In the case of the Mexican IPC, the market has gained 69.32% SINCE LAST JUNE, annualized; that’s a rate of appreciation north of 138%. In addition, the Mexican Bolsa is also more than 25% above its 200 day average, another “red flag” indicating an overheated market likely to reverse lower. Finally, I also maintain an indicator known as the “Days Up per 50” which in the case of the Mexican Bolsa tells us that the market has now been up 38 of the last 50 days, and it has been holding that level for the better part of two weeks. How much risk does this represent? In my view, it strongly suggests that the capital markets are now living on borrowed time, and that the Emerging Markets are ready to begin rolling over in earnest in the days just ahead. For an over-leveraged financial speculator community including untold hedge funds, this chart should spell ‘trouble ahead’ for anyone who has been in the markets any length of time.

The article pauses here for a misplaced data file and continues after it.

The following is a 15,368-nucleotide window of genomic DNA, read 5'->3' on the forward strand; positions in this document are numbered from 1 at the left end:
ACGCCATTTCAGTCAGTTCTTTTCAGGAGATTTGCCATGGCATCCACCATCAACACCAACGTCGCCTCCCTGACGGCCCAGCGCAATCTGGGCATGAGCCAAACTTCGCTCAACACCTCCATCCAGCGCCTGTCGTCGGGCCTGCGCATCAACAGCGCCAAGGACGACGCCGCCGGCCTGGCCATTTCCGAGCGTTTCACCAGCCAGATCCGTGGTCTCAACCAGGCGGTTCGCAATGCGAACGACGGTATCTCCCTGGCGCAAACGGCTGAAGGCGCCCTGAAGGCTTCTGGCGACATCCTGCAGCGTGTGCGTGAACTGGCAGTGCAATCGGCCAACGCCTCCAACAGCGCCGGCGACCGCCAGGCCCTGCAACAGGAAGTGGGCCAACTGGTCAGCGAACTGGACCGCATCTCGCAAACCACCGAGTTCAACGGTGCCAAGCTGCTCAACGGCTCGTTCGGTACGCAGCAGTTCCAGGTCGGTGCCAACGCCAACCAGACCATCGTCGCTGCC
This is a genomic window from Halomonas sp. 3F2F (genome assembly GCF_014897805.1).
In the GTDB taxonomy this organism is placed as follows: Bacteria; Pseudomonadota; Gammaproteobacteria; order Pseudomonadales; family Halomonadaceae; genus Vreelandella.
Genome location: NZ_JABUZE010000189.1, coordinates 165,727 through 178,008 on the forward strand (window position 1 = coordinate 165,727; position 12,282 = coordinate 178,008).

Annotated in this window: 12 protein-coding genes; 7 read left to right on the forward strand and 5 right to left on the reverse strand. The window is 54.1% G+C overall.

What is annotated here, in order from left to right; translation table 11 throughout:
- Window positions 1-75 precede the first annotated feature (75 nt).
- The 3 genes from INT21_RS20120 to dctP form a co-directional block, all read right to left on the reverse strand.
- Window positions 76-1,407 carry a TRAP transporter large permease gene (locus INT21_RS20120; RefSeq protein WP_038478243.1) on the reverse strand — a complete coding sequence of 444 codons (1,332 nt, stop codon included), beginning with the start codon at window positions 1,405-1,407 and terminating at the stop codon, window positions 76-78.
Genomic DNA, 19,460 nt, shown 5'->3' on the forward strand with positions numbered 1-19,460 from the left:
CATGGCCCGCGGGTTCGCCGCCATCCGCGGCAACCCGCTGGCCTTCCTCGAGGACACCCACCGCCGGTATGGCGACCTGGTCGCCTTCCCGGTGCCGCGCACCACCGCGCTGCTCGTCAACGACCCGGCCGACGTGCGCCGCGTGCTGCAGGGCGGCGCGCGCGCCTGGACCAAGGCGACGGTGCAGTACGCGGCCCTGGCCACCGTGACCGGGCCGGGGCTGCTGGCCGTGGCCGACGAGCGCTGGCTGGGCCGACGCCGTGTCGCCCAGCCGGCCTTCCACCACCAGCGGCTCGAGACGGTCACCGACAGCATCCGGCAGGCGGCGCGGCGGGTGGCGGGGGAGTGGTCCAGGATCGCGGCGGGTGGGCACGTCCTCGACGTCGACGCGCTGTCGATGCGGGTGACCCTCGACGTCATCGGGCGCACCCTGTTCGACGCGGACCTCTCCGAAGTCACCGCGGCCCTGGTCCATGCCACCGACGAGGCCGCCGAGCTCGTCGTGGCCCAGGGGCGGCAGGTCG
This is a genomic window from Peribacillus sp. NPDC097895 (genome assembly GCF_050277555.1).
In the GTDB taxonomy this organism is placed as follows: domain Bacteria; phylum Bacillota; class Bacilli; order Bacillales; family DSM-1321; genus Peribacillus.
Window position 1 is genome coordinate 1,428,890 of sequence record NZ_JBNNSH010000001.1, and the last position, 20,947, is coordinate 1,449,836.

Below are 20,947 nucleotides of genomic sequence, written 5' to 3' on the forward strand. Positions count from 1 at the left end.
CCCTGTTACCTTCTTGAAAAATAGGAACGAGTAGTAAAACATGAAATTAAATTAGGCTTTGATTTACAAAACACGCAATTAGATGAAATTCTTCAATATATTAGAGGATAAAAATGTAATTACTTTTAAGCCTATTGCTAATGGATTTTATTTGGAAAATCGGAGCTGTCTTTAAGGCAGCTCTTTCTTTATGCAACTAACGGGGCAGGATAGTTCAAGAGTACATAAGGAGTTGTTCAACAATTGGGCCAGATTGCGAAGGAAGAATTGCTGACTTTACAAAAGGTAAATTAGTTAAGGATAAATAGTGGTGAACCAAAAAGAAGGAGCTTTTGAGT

Above: the Mexican IPC Index - sporting a potential fifth wave advance in its terminal stages with prices moving up at a near vertical rate of ascent. Anyone feeling really lucky?
Above: the Percent above the 200 day average for the IPC Bolsa Index. When the indicator is above 25% the market has been seriously over-extended and in relative proximity to major shake outs. Below: we see the IPC Index and the “Days Up Per 50” indicator, telling us that again we have seen a one sided directional market moving straight up. Over the last 50 days, the Mexican Bolsa has been up 38 out of 50 days. Can you say “accident waiting to happen?” Nothing can maintain this rate of ascent indefinitely, leading us to wonder what lies on the other side of this parabolic curve?